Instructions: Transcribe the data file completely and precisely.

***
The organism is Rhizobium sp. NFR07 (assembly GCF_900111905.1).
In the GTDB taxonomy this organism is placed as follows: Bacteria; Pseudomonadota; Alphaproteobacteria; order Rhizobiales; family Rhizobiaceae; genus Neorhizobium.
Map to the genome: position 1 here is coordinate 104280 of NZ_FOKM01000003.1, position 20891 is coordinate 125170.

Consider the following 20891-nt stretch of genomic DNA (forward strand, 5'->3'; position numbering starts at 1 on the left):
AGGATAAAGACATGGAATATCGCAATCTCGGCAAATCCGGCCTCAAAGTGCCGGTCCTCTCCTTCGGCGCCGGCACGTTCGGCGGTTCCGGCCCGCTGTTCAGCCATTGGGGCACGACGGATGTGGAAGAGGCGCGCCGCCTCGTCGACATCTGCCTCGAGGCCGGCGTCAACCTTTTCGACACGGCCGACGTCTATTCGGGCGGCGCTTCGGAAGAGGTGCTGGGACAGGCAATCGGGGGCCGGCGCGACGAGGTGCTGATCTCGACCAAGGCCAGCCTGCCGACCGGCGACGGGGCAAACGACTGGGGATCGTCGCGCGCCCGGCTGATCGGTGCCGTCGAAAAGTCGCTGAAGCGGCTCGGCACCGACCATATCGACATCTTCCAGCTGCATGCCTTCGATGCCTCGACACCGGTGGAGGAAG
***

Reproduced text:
The organism is Rhizobium sp. NFR07 (assembly GCF_900111905.1).
In the GTDB taxonomy this organism is placed as follows: Bacteria; Pseudomonadota; Alphaproteobacteria; order Rhizobiales; family Rhizobiaceae; genus Neorhizobium.
Map to the genome: position 1 here is coordinate 104280 of NZ_FOKM01000003.1, position 20891 is coordinate 125170.

Consider the following 20891-nt stretch of genomic DNA (forward strand, 5'->3'; position numbering starts at 1 on the left):
AGGATAAAGACATGGAATATCGCAATCTCGGCAAATCCGGCCTCAAAGTGCCGGTCCTCTCCTTCGGCGCCGGCACGTTCGGCGGTTCCGGCCCGCTGTTCAGCCATTGGGGCACGACGGATGTGGAAGAGGCGCGCCGCCTCGTCGACATCTGCCTCGAGGCCGGCGTCAACCTTTTCGACACGGCCGACGTCTATTCGGGCGGCGCTTCGGAAGAGGTGCTGGGACAGGCAATCGGGGGCCGGCGCGACGAGGTGCTGATCTCGACCAAGGCCAGCCTGCCGACCGGCGACGGGGCAAACGACTGGGGATCGTCGCGCGCCCGGCTGATCGGTGCCGTCGAAAAGTCGCTGAAGCGGCTCGGCACCGACCATATCGACATCTTCCAGCTGCATGCCTTCGATGCCTCGACACCGGTGGAGGAAG